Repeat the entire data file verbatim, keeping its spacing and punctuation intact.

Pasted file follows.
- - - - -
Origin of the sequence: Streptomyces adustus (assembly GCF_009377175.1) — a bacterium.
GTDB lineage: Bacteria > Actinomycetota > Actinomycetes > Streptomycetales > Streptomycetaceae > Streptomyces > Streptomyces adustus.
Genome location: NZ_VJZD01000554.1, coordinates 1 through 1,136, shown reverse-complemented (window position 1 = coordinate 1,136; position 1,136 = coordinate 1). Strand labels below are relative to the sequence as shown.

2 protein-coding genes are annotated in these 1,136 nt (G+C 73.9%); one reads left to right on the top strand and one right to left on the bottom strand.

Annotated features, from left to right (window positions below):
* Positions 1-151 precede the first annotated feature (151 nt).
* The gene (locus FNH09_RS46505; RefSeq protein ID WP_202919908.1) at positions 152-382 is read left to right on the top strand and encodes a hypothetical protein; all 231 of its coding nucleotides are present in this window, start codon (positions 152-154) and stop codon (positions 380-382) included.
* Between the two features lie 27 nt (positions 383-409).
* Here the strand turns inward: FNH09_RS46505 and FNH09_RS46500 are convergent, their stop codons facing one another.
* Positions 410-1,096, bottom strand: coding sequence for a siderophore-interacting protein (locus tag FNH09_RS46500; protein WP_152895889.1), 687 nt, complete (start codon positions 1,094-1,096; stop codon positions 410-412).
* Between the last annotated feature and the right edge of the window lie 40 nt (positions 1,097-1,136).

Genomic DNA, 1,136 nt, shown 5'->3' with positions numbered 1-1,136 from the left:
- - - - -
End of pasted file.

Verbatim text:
Origin of the sequence: Streptomyces adustus (assembly GCF_009377175.1) — a bacterium.
GTDB lineage: Bacteria > Actinomycetota > Actinomycetes > Streptomycetales > Streptomycetaceae > Streptomyces > Streptomyces adustus.
Genome location: NZ_VJZD01000554.1, coordinates 1 through 1,136, shown reverse-complemented (window position 1 = coordinate 1,136; position 1,136 = coordinate 1). Strand labels below are relative to the sequence as shown.

2 protein-coding genes are annotated in these 1,136 nt (G+C 73.9%); one reads left to right on the top strand and one right to left on the bottom strand.

Annotated features, from left to right (window positions below):
* Positions 1-151 precede the first annotated feature (151 nt).
* The gene (locus FNH09_RS46505; RefSeq protein ID WP_202919908.1) at positions 152-382 is read left to right on the top strand and encodes a hypothetical protein; all 231 of its coding nucleotides are present in this window, start codon (positions 152-154) and stop codon (positions 380-382) included.
* Between the two features lie 27 nt (positions 383-409).
* Here the strand turns inward: FNH09_RS46505 and FNH09_RS46500 are convergent, their stop codons facing one another.
* Positions 410-1,096, bottom strand: coding sequence for a siderophore-interacting protein (locus tag FNH09_RS46500; protein WP_152895889.1), 687 nt, complete (start codon positions 1,094-1,096; stop codon positions 410-412).
* Between the last annotated feature and the right edge of the window lie 40 nt (positions 1,097-1,136).

Genomic DNA, 1,136 nt, shown 5'->3' with positions numbered 1-1,136 from the left: